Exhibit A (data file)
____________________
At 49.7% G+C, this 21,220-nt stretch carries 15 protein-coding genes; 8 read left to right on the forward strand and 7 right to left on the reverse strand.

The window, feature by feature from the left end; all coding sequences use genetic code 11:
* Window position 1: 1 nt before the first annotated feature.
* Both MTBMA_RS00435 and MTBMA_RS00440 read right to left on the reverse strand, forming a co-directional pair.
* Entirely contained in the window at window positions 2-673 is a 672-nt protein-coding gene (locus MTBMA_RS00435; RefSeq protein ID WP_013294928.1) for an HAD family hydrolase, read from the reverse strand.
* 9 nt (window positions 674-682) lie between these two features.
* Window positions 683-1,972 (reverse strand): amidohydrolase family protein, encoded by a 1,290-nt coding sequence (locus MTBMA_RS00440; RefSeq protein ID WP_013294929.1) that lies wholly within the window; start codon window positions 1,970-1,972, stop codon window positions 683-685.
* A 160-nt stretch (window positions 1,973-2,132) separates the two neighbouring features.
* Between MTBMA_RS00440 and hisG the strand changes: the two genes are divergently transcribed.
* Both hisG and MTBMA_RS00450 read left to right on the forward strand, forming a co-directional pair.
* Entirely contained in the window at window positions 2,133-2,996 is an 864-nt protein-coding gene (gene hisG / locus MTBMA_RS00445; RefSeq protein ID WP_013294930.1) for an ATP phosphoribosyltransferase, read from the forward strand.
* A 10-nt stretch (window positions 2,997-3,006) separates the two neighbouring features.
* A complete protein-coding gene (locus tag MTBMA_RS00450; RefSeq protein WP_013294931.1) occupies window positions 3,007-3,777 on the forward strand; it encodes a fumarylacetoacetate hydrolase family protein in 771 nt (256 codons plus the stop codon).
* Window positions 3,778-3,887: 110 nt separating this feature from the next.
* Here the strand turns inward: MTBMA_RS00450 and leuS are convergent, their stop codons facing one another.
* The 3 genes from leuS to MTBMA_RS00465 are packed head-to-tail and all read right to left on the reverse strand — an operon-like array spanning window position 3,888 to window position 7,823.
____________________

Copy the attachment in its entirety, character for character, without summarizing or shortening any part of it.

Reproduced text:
At 49.7% G+C, this 21,220-nt stretch carries 15 protein-coding genes; 8 read left to right on the forward strand and 7 right to left on the reverse strand.

The window, feature by feature from the left end; all coding sequences use genetic code 11:
* Window position 1: 1 nt before the first annotated feature.
* Both MTBMA_RS00435 and MTBMA_RS00440 read right to left on the reverse strand, forming a co-directional pair.
* Entirely contained in the window at window positions 2-673 is a 672-nt protein-coding gene (locus MTBMA_RS00435; RefSeq protein ID WP_013294928.1) for an HAD family hydrolase, read from the reverse strand.
* 9 nt (window positions 674-682) lie between these two features.
* Window positions 683-1,972 (reverse strand): amidohydrolase family protein, encoded by a 1,290-nt coding sequence (locus MTBMA_RS00440; RefSeq protein ID WP_013294929.1) that lies wholly within the window; start codon window positions 1,970-1,972, stop codon window positions 683-685.
* A 160-nt stretch (window positions 1,973-2,132) separates the two neighbouring features.
* Between MTBMA_RS00440 and hisG the strand changes: the two genes are divergently transcribed.
* Both hisG and MTBMA_RS00450 read left to right on the forward strand, forming a co-directional pair.
* Entirely contained in the window at window positions 2,133-2,996 is an 864-nt protein-coding gene (gene hisG / locus MTBMA_RS00445; RefSeq protein ID WP_013294930.1) for an ATP phosphoribosyltransferase, read from the forward strand.
* A 10-nt stretch (window positions 2,997-3,006) separates the two neighbouring features.
* A complete protein-coding gene (locus tag MTBMA_RS00450; RefSeq protein WP_013294931.1) occupies window positions 3,007-3,777 on the forward strand; it encodes a fumarylacetoacetate hydrolase family protein in 771 nt (256 codons plus the stop codon).
* Window positions 3,778-3,887: 110 nt separating this feature from the next.
* Here the strand turns inward: MTBMA_RS00450 and leuS are convergent, their stop codons facing one another.
* The 3 genes from leuS to MTBMA_RS00465 are packed head-to-tail and all read right to left on the reverse strand — an operon-like array spanning window position 3,888 to window position 7,823.